Chronic Illness Is No Picnic for Teens, But There Are Ways to Lessen the Impact

  • Asthma is a chronic illness that can't ever be counted upon to go away. And it's a fact that to keep asthma under control, you have to take actions that are different than people without asthma. For teens, those differences can present considerable challenges to treatment. Most adults don't enjoy having to remember to:

    • Avoid all manner of triggers lurking in our everyday environment
    • Take medicine 2 or more times a day
    • Always carry that odd-shaped hard plastic "puffer" everywhere you go

    But for teenagers, all of those things can make you seem very different from your peers. Avoiding triggers might mean passing up a sleepover at a friend's house where there are cats. Or avoiding that camping trip because the pollen count is too high. Or having to ask the waitress what's in every dish on the menu before you can order.

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    Taking medicine has to be a higher priority than putting on makeup, staying up till all hours watching horror movies or other more fun pursuits. It can't be forgotten in the hectic pace of a teen day, filled with school, social activities and after school clubs or sports. And the rescue inhaler has to be carried, even if your clothes are too tight to accomodate it or it doesn't fit in that cute little clutch purse you just bought.


    Teens just want to fit in, and when you have asthma and allergies, that can be kind of hard sometimes. So, one way teens cope is to stop taking medicine, "forget" to bring their rescue inhalers, and make risky choices that bring them into contact with triggers, so as not to be left out. In the end, all of those choices cannot only have unhealthy consequences, they can also produce the very outcome the teen is trying to avoid -- being different.


    Another barrier to asthma control for teens can be perception. One study found that 74 percent of teenagers dramatically overestimate their ability to manage their asthma, not realizing that having symptoms is a sign that things aren't working.


    But it doesn't have to be that way. There are ways to keep asthma under control AND still live a regular teen life without limits (or very few anyway).



    Tips for Teens With Asthma

    Here are some tips that have helped other teens to cope with asthma, keep it under control, and live an active, fulfilling life.

    • Figure out your asthma triggers. Use your detective skills and look for clues as to what sets off your asthma attacks. Write down your observations in a diary. Sometimes it's easier to pick out patterns that way. Once you figure out what causes your attacks, you'll be better able to avoid them.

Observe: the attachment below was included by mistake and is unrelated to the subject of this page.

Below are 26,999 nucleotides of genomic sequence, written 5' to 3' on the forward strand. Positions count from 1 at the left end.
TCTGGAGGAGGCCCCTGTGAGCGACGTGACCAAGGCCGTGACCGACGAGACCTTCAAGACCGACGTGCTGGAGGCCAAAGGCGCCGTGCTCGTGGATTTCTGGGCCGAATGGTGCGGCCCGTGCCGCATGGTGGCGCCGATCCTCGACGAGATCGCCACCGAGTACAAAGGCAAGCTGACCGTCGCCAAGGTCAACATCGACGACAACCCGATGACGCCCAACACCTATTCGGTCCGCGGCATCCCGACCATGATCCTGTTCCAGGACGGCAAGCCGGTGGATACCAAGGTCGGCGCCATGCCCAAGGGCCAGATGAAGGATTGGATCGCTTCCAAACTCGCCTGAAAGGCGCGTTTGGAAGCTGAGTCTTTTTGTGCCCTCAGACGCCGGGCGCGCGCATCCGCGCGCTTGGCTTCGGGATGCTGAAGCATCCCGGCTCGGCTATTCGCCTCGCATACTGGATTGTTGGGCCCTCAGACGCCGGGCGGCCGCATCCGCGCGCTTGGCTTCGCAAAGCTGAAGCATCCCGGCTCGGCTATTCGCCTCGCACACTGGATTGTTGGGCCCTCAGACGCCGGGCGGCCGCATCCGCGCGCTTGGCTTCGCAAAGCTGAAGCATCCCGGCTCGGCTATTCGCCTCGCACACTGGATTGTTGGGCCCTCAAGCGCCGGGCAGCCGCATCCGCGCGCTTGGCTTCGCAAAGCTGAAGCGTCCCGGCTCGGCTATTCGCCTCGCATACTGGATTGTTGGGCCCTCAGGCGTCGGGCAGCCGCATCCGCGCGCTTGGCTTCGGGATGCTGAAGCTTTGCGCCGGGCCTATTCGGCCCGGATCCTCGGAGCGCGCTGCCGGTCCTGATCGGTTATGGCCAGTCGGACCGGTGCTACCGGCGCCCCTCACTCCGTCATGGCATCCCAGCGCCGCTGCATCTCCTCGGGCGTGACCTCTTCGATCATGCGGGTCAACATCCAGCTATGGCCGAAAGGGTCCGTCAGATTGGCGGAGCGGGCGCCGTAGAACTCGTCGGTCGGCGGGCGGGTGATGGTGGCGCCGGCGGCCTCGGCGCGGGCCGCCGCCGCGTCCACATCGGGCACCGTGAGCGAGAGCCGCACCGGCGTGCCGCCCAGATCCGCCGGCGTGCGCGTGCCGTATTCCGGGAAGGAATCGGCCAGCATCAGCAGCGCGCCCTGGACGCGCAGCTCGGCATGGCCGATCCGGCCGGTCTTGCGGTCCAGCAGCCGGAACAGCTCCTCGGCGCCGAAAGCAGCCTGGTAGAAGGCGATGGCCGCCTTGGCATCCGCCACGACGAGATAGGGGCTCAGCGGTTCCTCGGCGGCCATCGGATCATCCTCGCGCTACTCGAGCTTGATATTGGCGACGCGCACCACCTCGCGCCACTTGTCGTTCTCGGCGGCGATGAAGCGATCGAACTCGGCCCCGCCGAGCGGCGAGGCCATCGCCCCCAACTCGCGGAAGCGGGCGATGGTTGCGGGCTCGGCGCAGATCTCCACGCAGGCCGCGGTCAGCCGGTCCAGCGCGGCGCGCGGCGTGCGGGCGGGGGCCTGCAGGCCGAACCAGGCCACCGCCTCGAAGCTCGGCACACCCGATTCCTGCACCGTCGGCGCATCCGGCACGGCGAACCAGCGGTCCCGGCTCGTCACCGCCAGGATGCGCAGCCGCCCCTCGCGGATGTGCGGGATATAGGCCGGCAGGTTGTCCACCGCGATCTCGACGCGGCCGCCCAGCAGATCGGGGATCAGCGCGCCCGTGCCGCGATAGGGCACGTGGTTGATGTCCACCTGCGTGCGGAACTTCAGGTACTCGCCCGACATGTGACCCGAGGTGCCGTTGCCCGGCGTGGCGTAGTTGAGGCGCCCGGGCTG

• Make sure you have an Asthma Action Plan in place. This might seem kind of silly, but having a written plan can really help you know what to do about asthma symptoms when they crop up. And it can also help other people help you if necessary.
    • Know the early clues that asthma control is slipping. If you're having symptoms more than twice a week, are waking up at night with a cough or wheeze, or need to use your rescue inhaler 2 or more times a week, then control is slipping. If you use a peak flow meter, you may be able to detect problems even earlier, before you start having symptoms. Start noticing how you feel right before an asthma attack. Once you know, you'll be able to take quick action to head things off.
    • Take your medication, exactly as prescribed. Taking your medicine is the only way to keep asthma from interfering with your life. But it's crucial to take the right amount at the right times too. The good news is that most asthma medication needs to be taken only once or twice a day, first thing in the morning and then before bedtime. For your rescue inhaler, get a pouch that clips on a purse, belt loop or waistband so that it's easy to carry it with you, even if it won't fit into a pocket. You can find specially made puffer pouches or even some cell phone holders would work too.
    • Share that you have asthma with your teachers & friends. You might be surprised to learn how many of them have asthma, allergies or other chronic illnesses too. More than 20 million people in the U.S. have asthma, so you're far from alone. Knowing what you're going through can help them understand why you make some of the choices you do. They can also look out for you, if it's ever needed.
    • Know that it's OK to test some limits. While it's NOT OK to test limits by skipping your medicine or deliberately coming into contact with your triggers (say, by petting or cuddling a cat), it IS OK to act as though asthma should not limit you from having fun and acting like other teenagers -- because it shouldn't. You can and should play sports and participate in athletic activities. That's a healthy choice for so many reasons, and as long as you keep your asthma under control, there's no reason why you can't be as active as any other teen. Swimming and stop-and-start sports like baseball might be easier to tolerate, but with the right treatment, you should be able to do any activity that you love (except maybe scuba diving).
    • Build your own support group. If you have friends and/or family members who you can turn to when things get to be a bit much, great! But if you don't, you might be able to find support from other teens with asthma. There are many asthma forums on the Web and you might be able to find a local support group through your hospital or local Lung Association chapter.

    The bottom line is having asthma isn't what any of us would wish for, especially during the teen years, which can already be filled with challenges. But, asthma doesn't mean you can't have a normal teen life either, as long as you approach it with a positive, "can do" attitude.

Published On: October 01, 2008